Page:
I had barely given this trip a thought, as my American friend had for over a month researched exhaustively every part of the Basque region, leaving no stone unturned.
The Basque region is famous for its food so I was expecting to put on about 10lb in four days, considering the number of Michelin starred 14 course extravaganzas she had planned. Also, every art installation, museum and sculpture park, every pretty village and spectacular vista had been put in our brief schedule. When I saw the vast list of activities, I thought ‘God, how exhausting’, but was happy to go with the flow.
Unfortunately it all fell apart, thanks to the weather, which my friend hadn’t factored in. We flew into Bilbao, where there was torrential rain, not like English drizzle, I mean a full monsoon. Laughing at this point, we went to eat at Porrue, very near the Guggenheim, where I realised that my vegan daughter, far from putting on weight,
might not be alive by the end of this mother/daughter, long weekend, so meat-centric are the menus. It looked like she was going to have to survive entirely on asparagus for the four days. Meanwhile my friend announced to the waiters ‘we are so happy to be in Espana, which was met with a frosty silence, as the proud, fierce Basques want to leave Spain and take great pride in pointing out their differences. Before you go on this trip watch “A Grand Affair’, a movie about a Sevillian boy falling in love with a Basque girl and the situation will become clear.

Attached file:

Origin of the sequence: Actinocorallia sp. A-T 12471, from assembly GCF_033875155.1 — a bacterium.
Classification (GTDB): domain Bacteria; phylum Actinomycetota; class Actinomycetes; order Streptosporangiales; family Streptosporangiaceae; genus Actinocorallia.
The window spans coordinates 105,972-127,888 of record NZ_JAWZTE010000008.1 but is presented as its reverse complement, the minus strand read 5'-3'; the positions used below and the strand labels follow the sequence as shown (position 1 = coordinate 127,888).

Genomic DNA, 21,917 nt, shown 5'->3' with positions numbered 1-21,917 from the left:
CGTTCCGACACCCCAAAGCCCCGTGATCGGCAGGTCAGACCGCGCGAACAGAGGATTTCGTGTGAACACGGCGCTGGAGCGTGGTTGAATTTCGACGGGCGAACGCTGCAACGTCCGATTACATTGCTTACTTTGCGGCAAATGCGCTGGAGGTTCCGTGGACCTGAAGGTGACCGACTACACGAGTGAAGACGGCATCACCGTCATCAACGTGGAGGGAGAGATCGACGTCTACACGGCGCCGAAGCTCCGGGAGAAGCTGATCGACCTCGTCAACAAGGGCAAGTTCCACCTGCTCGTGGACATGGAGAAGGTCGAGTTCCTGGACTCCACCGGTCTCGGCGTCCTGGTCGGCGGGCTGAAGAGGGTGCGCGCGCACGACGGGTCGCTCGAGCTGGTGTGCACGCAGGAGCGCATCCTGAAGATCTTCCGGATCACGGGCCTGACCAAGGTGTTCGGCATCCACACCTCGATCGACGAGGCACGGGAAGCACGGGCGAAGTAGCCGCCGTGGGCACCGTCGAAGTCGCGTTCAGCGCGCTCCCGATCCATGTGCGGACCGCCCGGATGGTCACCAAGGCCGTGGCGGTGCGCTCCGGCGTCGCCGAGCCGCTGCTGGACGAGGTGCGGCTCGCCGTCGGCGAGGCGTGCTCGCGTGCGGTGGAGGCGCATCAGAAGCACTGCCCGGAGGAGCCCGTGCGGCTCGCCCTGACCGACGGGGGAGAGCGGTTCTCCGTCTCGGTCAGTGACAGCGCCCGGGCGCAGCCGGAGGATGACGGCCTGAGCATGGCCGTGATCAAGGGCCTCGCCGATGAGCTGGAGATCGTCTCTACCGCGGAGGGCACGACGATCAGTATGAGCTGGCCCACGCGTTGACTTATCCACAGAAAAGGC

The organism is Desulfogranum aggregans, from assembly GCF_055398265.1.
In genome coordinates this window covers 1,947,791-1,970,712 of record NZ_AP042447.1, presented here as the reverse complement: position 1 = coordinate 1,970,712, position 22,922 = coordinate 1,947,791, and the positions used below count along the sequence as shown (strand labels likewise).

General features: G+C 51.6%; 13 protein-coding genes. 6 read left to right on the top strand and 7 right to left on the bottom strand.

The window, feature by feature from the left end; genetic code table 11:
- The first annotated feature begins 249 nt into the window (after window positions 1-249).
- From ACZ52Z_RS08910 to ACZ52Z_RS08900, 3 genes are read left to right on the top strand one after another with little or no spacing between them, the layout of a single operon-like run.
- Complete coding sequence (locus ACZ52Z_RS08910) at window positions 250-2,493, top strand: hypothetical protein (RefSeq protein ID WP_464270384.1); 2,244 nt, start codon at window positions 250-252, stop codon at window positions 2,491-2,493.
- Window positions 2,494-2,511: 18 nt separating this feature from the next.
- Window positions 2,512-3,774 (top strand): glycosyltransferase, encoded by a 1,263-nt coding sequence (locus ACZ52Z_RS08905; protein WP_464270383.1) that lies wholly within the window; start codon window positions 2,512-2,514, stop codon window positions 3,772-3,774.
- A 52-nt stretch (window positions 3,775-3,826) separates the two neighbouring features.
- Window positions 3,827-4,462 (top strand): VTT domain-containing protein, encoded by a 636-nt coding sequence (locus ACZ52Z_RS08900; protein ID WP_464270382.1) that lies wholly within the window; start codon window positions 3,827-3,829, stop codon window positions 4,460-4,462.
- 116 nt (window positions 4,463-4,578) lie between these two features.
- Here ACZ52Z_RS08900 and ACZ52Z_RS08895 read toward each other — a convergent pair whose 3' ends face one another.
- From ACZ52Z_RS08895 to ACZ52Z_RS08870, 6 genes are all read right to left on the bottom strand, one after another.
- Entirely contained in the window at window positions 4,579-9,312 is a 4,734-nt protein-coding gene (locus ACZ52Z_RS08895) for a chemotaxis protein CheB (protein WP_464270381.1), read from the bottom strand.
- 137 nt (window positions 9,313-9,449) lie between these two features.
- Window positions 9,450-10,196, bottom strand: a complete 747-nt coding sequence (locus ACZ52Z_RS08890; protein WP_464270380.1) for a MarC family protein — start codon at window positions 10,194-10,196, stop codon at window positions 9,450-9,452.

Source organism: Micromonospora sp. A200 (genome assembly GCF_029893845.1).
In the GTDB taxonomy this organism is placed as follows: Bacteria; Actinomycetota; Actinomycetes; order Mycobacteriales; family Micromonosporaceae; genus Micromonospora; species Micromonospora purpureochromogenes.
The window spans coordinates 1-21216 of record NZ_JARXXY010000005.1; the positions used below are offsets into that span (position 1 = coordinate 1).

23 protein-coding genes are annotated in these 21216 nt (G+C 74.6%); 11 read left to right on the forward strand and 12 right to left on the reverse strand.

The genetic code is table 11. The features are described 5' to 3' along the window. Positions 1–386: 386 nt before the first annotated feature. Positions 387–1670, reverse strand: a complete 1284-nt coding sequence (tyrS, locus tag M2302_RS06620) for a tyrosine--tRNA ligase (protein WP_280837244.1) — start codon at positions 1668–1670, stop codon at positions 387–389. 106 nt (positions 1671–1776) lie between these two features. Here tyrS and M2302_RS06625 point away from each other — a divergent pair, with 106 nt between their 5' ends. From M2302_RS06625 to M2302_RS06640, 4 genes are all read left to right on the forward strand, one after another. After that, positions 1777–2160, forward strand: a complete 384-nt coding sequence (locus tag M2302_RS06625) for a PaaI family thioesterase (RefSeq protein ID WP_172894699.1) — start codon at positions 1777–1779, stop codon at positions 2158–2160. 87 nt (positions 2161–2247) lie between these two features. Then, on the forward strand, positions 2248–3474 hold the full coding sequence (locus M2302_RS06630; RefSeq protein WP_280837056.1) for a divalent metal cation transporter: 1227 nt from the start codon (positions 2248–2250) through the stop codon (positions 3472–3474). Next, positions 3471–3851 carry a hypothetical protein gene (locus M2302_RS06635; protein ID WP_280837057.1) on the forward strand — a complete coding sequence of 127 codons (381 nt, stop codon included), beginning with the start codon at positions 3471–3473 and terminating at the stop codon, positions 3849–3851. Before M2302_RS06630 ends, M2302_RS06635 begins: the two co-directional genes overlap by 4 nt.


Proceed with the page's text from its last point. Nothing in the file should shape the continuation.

We dripped into the Guggenheim. The Richard Serra exhibition is permanent and a MUST, ‘Matter of Time’ was especially designed for Bilbao. ‘The Snake’ is
breathtaking in its scope and took $14 million dollars and years to complete. Its minimal lines defy gravity, it is interactional and is disconcerting, a staggering achievement. I am always interested in the source and development of an artist’s work, but to read that just one photographic memory of a ship being launched in a San Francisco dockyard, which Richard Serra had seen when he was six years old, had given him ‘a whole life time’s worth of work, form, time, line and gravity, was fascinating.
The other room that mustn’t be missed is the Anselm Kiefer room, he is my favourite
artist and the post-apocalyptic landscapes and sunflowers remain embedded in my brain forever.
If it were a sunny day, you should then go to the Oma Forest, where artist
Agustín Ibarrola has painted thousands of tree trunks in multi colours, I won’t describe it as I didn’t see it, but I was more sad to miss this magical forest than anything else in our schedule.
We were then supposedly passing by the most spectacular vistas in the Basque, which is why the Game of Thrones producers have shot almost the entire series here. I don’t watch Game of Thrones and don’t want to, but my friend does obsessively, so while I concentrated on not crashing into the car in front of me with zero visibility, I was guided to Zumaia, now also a hip surfing town, where my friend got an insane selfie while nearly being blown off the cliff. After that I put my foot down and absolutely refused to go on the sea wall from Getaria to Zarautz, which is an incredible, dramatic hike of 12km, all along the cliff edge.